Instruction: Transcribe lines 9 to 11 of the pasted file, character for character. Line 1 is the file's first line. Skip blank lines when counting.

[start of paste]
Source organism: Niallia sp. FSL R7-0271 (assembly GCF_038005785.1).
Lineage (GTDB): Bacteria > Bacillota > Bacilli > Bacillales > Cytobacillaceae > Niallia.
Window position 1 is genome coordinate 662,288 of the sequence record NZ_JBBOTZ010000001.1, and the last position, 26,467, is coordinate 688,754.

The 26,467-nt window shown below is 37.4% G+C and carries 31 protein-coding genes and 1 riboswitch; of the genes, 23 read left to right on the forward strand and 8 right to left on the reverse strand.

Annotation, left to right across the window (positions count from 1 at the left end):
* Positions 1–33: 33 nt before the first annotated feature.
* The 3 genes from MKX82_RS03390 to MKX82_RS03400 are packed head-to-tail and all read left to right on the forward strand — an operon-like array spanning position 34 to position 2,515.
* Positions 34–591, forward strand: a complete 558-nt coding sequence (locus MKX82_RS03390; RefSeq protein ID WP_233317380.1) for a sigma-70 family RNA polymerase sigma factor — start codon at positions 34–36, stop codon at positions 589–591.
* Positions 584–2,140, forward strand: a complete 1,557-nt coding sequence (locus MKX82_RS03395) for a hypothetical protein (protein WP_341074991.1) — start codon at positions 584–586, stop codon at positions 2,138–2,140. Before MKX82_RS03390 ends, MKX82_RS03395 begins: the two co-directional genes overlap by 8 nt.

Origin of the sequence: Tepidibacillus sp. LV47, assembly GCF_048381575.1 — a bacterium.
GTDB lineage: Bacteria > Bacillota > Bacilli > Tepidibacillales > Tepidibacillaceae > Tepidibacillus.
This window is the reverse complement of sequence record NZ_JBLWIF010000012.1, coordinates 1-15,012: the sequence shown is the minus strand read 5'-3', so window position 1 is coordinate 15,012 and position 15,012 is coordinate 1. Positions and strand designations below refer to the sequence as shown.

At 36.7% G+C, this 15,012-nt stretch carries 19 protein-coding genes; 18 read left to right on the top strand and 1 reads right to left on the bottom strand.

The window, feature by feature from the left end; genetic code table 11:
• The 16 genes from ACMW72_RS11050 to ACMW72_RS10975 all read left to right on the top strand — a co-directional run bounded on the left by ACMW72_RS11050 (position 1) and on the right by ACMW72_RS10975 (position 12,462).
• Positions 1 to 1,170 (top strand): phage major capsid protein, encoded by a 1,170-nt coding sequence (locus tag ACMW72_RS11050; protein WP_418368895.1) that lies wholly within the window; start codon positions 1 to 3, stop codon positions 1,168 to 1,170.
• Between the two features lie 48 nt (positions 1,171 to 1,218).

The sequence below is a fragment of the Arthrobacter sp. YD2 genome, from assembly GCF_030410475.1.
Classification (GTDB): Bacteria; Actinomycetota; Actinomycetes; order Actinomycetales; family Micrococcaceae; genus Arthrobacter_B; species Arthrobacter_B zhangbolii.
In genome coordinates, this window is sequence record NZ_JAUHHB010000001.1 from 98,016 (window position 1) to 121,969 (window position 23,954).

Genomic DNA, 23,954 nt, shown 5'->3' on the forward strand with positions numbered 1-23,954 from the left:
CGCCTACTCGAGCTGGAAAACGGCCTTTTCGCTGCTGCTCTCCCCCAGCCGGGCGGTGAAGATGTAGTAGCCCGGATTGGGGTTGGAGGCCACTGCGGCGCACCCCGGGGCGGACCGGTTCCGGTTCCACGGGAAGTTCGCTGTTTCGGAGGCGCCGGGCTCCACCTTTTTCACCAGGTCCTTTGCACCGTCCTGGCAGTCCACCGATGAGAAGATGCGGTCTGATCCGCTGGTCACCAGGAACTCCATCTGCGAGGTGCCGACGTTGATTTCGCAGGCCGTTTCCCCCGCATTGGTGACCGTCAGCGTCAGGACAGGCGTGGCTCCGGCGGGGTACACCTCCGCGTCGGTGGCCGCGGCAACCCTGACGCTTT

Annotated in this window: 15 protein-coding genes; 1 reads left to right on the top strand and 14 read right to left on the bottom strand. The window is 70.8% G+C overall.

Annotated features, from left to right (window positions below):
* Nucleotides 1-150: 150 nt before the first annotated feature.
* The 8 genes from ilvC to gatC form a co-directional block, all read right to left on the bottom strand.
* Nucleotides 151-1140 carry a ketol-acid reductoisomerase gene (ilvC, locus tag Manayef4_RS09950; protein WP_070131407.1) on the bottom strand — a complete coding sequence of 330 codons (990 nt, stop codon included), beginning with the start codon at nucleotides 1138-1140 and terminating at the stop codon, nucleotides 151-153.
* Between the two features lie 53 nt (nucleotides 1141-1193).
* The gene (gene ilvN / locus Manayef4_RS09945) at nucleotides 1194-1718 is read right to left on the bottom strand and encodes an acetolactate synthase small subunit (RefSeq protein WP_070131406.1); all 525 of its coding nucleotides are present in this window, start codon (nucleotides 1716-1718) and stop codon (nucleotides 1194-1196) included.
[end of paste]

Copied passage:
* Positions 584–2,140, forward strand: a complete 1,557-nt coding sequence (locus MKX82_RS03395) for a hypothetical protein (protein WP_341074991.1) — start codon at positions 584–586, stop codon at positions 2,138–2,140. Before MKX82_RS03390 ends, MKX82_RS03395 begins: the two co-directional genes overlap by 8 nt.

Origin of the sequence: Tepidibacillus sp. LV47, assembly GCF_048381575.1 — a bacterium.
GTDB lineage: Bacteria > Bacillota > Bacilli > Tepidibacillales > Tepidibacillaceae > Tepidibacillus.